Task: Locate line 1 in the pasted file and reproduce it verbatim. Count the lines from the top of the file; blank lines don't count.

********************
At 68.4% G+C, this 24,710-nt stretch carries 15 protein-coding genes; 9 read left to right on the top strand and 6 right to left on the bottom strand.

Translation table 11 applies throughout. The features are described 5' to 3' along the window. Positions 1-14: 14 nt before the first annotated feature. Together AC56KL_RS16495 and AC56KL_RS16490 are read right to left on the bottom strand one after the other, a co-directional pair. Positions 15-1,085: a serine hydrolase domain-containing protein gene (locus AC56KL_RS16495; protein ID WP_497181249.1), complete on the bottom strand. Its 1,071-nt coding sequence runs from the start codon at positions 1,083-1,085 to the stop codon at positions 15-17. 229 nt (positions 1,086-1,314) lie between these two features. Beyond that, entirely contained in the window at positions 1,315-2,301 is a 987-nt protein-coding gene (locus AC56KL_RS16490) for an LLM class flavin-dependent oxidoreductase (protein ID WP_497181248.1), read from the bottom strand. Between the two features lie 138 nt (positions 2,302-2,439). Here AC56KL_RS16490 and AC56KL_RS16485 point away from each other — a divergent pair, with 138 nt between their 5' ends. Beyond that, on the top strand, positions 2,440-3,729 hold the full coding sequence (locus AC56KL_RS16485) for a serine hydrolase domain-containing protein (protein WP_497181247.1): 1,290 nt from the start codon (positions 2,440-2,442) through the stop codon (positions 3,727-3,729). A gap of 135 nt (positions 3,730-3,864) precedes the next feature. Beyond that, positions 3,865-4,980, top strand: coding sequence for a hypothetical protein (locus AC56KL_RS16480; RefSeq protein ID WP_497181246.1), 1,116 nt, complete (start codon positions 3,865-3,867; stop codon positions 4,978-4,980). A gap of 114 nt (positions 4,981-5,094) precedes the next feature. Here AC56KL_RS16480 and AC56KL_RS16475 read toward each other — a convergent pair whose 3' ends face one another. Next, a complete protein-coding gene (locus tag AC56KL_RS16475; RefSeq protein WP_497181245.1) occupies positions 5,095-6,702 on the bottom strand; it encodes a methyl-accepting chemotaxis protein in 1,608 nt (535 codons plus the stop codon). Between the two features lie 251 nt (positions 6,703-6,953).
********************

At 68.4% G+C, this 24,710-nt stretch carries 15 protein-coding genes; 9 read left to right on the top strand and 6 right to left on the bottom strand.